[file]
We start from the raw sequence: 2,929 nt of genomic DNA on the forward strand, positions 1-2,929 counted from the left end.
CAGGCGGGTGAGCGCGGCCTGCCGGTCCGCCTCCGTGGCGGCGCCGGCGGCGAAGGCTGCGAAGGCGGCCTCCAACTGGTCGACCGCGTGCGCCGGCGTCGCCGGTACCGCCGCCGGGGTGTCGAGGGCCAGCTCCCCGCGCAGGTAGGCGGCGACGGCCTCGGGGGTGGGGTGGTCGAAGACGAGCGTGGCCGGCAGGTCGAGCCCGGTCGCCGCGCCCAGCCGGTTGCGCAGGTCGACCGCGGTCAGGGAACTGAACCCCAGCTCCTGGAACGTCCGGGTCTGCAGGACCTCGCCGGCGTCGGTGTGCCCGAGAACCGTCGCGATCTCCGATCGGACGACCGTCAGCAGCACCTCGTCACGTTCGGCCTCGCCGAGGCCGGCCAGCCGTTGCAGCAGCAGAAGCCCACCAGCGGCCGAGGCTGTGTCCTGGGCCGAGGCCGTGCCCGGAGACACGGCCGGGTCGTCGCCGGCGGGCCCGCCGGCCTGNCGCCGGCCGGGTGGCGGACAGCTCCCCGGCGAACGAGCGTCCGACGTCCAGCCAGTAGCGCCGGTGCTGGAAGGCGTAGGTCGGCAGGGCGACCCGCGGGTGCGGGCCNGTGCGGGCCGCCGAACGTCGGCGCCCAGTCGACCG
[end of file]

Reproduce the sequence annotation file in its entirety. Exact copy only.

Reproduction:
We start from the raw sequence: 2,929 nt of genomic DNA on the forward strand, positions 1-2,929 counted from the left end.
CAGGCGGGTGAGCGCGGCCTGCCGGTCCGCCTCCGTGGCGGCGCCGGCGGCGAAGGCTGCGAAGGCGGCCTCCAACTGGTCGACCGCGTGCGCCGGCGTCGCCGGTACCGCCGCCGGGGTGTCGAGGGCCAGCTCCCCGCGCAGGTAGGCGGCGACGGCCTCGGGGGTGGGGTGGTCGAAGACGAGCGTGGCCGGCAGGTCGAGCCCGGTCGCCGCGCCCAGCCGGTTGCGCAGGTCGACCGCGGTCAGGGAACTGAACCCCAGCTCCTGGAACGTCCGGGTCTGCAGGACCTCGCCGGCGTCGGTGTGCCCGAGAACCGTCGCGATCTCCGATCGGACGACCGTCAGCAGCACCTCGTCACGTTCGGCCTCGCCGAGGCCGGCCAGCCGTTGCAGCAGCAGAAGCCCACCAGCGGCCGAGGCTGTGTCCTGGGCCGAGGCCGTGCCCGGAGACACGGCCGGGTCGTCGCCGGCGGGCCCGCCGGCCTGNCGCCGGCCGGGTGGCGGACAGCTCCCCGGCGAACGAGCGTCCGACGTCCAGCCAGTAGCGCCGGTGCTGGAAGGCGTAGGTCGGCAGGGCGACCCGCGGGTGCGGGCCNGTGCGGGCCGCCGAACGTCGGCGCCCAGTCGACCG